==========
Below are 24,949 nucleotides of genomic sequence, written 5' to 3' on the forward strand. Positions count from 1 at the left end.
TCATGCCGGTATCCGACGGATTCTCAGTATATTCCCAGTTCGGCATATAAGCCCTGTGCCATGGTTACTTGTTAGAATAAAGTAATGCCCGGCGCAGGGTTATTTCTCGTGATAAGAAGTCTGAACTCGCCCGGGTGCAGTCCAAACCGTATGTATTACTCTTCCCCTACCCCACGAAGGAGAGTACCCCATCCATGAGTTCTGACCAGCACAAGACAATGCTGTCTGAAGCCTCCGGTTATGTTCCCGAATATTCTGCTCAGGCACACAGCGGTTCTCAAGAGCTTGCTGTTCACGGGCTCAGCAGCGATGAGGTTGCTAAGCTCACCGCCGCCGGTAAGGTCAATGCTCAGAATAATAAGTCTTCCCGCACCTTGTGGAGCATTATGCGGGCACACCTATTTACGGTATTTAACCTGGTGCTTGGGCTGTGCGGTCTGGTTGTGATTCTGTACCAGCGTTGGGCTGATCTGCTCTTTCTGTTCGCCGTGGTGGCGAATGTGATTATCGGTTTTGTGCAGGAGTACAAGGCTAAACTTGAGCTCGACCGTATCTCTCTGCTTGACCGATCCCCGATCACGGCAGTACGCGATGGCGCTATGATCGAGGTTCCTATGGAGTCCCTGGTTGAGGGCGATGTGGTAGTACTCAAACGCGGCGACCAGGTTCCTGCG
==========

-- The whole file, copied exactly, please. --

Below are 24,949 nucleotides of genomic sequence, written 5' to 3' on the forward strand. Positions count from 1 at the left end.
TCATGCCGGTATCCGACGGATTCTCAGTATATTCCCAGTTCGGCATATAAGCCCTGTGCCATGGTTACTTGTTAGAATAAAGTAATGCCCGGCGCAGGGTTATTTCTCGTGATAAGAAGTCTGAACTCGCCCGGGTGCAGTCCAAACCGTATGTATTACTCTTCCCCTACCCCACGAAGGAGAGTACCCCATCCATGAGTTCTGACCAGCACAAGACAATGCTGTCTGAAGCCTCCGGTTATGTTCCCGAATATTCTGCTCAGGCACACAGCGGTTCTCAAGAGCTTGCTGTTCACGGGCTCAGCAGCGATGAGGTTGCTAAGCTCACCGCCGCCGGTAAGGTCAATGCTCAGAATAATAAGTCTTCCCGCACCTTGTGGAGCATTATGCGGGCACACCTATTTACGGTATTTAACCTGGTGCTTGGGCTGTGCGGTCTGGTTGTGATTCTGTACCAGCGTTGGGCTGATCTGCTCTTTCTGTTCGCCGTGGTGGCGAATGTGATTATCGGTTTTGTGCAGGAGTACAAGGCTAAACTTGAGCTCGACCGTATCTCTCTGCTTGACCGATCCCCGATCACGGCAGTACGCGATGGCGCTATGATCGAGGTTCCTATGGAGTCCCTGGTTGAGGGCGATGTGGTAGTACTCAAACGCGGCGACCAGGTTCCTGCG